A Bifunctional Amino Acid Enables Both Covalent Chemical Capture and Isolation of in Vivo Protein-Protein Interactions

Cassandra M. Joiner
Meghan E. Breen
James Clayton
Anna K. Mapp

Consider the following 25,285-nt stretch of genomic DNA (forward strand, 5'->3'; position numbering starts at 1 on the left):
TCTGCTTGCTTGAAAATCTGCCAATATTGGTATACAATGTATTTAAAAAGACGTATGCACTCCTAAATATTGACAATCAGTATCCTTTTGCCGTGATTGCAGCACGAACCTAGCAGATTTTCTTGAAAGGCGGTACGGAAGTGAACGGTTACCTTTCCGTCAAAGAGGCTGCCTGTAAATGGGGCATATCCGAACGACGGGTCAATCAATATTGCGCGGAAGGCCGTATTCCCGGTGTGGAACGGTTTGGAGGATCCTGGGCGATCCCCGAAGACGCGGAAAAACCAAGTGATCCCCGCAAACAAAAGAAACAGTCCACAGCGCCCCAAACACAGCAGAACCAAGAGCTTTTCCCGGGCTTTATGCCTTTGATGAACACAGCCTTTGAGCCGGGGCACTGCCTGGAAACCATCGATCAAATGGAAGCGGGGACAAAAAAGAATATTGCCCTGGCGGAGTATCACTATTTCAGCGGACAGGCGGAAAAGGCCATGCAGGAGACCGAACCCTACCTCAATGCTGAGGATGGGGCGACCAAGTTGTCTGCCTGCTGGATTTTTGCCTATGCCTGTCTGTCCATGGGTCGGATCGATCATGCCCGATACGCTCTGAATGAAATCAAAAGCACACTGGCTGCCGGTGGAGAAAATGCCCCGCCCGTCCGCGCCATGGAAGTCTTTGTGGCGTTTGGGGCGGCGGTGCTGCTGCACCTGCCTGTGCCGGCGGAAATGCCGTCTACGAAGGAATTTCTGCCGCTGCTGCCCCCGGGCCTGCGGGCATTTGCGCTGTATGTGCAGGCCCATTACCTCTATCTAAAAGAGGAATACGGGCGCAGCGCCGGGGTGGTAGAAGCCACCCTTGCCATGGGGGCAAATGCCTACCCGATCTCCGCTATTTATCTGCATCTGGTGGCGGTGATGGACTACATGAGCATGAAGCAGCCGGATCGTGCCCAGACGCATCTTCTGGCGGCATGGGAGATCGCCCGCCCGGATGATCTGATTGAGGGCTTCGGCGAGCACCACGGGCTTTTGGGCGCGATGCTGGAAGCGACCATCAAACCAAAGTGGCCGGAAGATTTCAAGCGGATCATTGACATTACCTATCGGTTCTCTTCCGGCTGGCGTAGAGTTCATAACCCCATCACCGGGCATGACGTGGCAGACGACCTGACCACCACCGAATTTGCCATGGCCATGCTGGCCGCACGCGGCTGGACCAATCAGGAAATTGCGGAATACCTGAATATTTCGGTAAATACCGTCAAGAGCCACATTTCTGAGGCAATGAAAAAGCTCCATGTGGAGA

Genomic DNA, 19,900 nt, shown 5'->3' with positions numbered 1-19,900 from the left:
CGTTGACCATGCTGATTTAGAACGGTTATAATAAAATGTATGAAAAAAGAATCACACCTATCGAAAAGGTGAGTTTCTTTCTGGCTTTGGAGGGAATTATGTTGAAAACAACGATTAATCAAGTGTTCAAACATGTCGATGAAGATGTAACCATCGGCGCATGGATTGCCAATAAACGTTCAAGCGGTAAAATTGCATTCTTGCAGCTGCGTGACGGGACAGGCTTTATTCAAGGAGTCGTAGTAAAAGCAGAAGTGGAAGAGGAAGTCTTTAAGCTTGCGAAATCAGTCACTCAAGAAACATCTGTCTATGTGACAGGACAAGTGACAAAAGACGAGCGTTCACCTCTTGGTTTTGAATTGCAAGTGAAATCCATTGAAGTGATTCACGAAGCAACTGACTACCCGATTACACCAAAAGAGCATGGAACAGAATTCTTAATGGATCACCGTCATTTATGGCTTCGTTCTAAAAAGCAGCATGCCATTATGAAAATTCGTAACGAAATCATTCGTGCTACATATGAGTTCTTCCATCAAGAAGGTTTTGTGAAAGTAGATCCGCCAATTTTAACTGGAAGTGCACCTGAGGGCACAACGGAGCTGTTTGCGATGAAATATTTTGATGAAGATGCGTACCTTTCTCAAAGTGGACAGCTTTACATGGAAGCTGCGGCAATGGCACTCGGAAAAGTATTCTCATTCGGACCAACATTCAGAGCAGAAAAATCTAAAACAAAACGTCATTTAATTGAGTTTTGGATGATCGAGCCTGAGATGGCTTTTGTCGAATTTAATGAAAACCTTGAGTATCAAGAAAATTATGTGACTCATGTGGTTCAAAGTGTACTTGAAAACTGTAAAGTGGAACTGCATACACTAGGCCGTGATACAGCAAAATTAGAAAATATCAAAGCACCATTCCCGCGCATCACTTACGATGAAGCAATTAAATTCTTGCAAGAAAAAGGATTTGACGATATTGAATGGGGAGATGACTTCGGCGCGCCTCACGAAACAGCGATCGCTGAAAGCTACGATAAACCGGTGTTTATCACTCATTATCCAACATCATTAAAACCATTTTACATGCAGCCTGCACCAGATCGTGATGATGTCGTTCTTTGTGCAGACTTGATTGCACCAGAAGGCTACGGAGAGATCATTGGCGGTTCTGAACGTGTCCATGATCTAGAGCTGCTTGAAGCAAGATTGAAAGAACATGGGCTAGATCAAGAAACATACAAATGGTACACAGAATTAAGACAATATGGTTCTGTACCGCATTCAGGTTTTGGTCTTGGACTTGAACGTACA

In vivo covalent chemical capture by using photoactivatable unnatural amino acids (UAAs) is a powerful tool for the identification of transient protein–protein interactions (PPIs) in their native environment. However, the isolation and characterization of the crosslinked complexes can be challenging. Here, we report the first in vivo incorporation of the bifunctional UAA BPKyne for the capture and direct labeling of crosslinked protein complexes through post‐crosslinking functionalization of a bioorthogonal alkyne handle. Using the prototypical yeast transcriptional activator Gal4, we demonstrate that BPKyne is incorporated at the same level as the commonly used photoactivatable UAA pBpa and effectively captures the Gal4–Gal80 transcriptional complex. Post‐crosslinking, the Gal4–Gal80 adduct was directly labeled by treatment of the alkyne handle with a biotin‐azide probe; this enabled facile isolation and visualization of the crosslinked adduct from whole‐cell lysate. This bifunctional amino acid extends the utility of the benzophenone crosslinker and expands our toolbox of chemical probes for mapping PPIs in their native cellular environment.